Who is13 there? Call Mayoor!
The Kingís first task is to preserve his realm,
Means honourable or dishonourable
Are only means ó to use impartially
The most effective first.
Mayoor, you know,
The motion14 made by the Cashmerianís son
To wed my daughter.
We have spoken of it
You are still of the same mind?
You think my subjects will revolt?
The Scythian sword can keep them hushed and still.
And you its slave and pensioner, impotent.
Then do it thus. The thing is secret still
Let it remain so. Let Prince Toraman
Wed Urmila in secret in the hills
As if herself had yielded to his suit,
Not my consent. Against whom then, Mayoor,
Shall Mathura revolt?
It may be done.
But will the Scythianís pride assent, or if
The bond is secret, will he own the bond?
He shall, he must. To break by any means
The bar of pride that lowers him beneath
The lowest of his Aryan tributaries,
He will consent to much. And for the bond
He shall engage his honour, then possess.
Yourself go to him, Mayoor, where heís camped;
Persuade him. Let an escort start at once
With Urmila to Roodhra15 in the hills.
I trust you, Mayoor, for entire success.
My crown, my honour are upon this cast.
Your crown is safe with me, your honour, King,
Always few words were yours, Mayoor,
But each one solid gold.
He goes out.
To cheat youís best
Of the dishonour to which you aspire
And for the crown itís safer in my hands
Than Toramanís, the Scythian giant, bold,
Subtle and violent, who spreads his toils
Over all India, helping force with guile
And guile with force
He is alone. Hear you,
Itís from the queen?
Read it and see.
Tell her my word is pledged and Urmila
Saved from the Scythian wedlock.
And that means
Youíll do it?
She shall not wed Toraman
Mekhala goes out.
This is another coil. The King it seems
Deceives his people and deceives his queen.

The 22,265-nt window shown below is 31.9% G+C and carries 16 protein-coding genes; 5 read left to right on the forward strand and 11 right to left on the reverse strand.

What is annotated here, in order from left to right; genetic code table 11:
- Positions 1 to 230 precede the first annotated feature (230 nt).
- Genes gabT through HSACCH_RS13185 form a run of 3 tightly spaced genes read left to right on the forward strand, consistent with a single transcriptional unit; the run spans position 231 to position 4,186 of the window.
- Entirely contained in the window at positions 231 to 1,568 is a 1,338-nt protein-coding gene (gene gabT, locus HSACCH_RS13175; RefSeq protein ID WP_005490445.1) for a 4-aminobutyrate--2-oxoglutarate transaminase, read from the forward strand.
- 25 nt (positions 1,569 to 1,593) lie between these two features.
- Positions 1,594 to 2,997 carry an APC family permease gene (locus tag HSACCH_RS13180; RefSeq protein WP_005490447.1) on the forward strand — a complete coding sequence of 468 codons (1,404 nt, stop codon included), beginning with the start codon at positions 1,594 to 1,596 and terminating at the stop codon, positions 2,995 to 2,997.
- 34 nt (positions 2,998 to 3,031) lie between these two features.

She trusts him not, nor they. A lying King
Tortuous and serpentine in policy,
Loses as much by the distrust he breeds
As all his shufflings gain. Iíll write to Magadha
In other terms than Queen Indrany dreams.
I will send out my messengers at once.
Our16 first to Ajamede, the Lion dispossessed,
Where in the hills of Roodhra now he lingers17.
Another to the mighty Magadhan
Who gathers up his strength to free the land
From the barbarianís tread. Myself shall go
To Toraman, and meet the Scythian will.
The end shall be as God from old desired18.
(Several pages torn off)
Later edition of this work: The Complete Works of Sri Aurobindo: Set in 37 volumes.- Volumes 3-4.- Collected Plays and Stories.- Pondicherry: Sri Aurobindo Ashram, 1998.- 1008 p.
1 This seems to be a first version of Prince of Edur
2 1998 ed. CWSA, volumes 3-4: overlord
3 1998 ed. CWSA, volumes 3-4: a
4 Uncertain reading. In 1998 ed. CWSA, volumes 3-4: out
5 Uncertain reading. In 1998 ed. CWSA, volumes 3-4: were lords
6 1998 ed. CWSA, volumes 3-4: As
7 1998 ed. CWSA, volumes 3-4: no
8 1998 ed. CWSA, volumes 3-4: Heíll
9 1998 ed. CWSA, volumes 3-4: winds
10 1998 ed. CWSA, volumes 3-4: amid
11 Uncertain reading
12 Uncertain reading
13 1998 ed. CWSA, volumes 3-4: Whoís
14 Uncertain reading
15 1998 ed. CWSA, volumes 3-4, sic passim: Roondhra
16 1998 ed. CWSA, volumes 3-4: One
17 1998 ed. CWSA, volumes 3-4: lairs
18 1998 ed. CWSA, volumes 3-4: long since decreed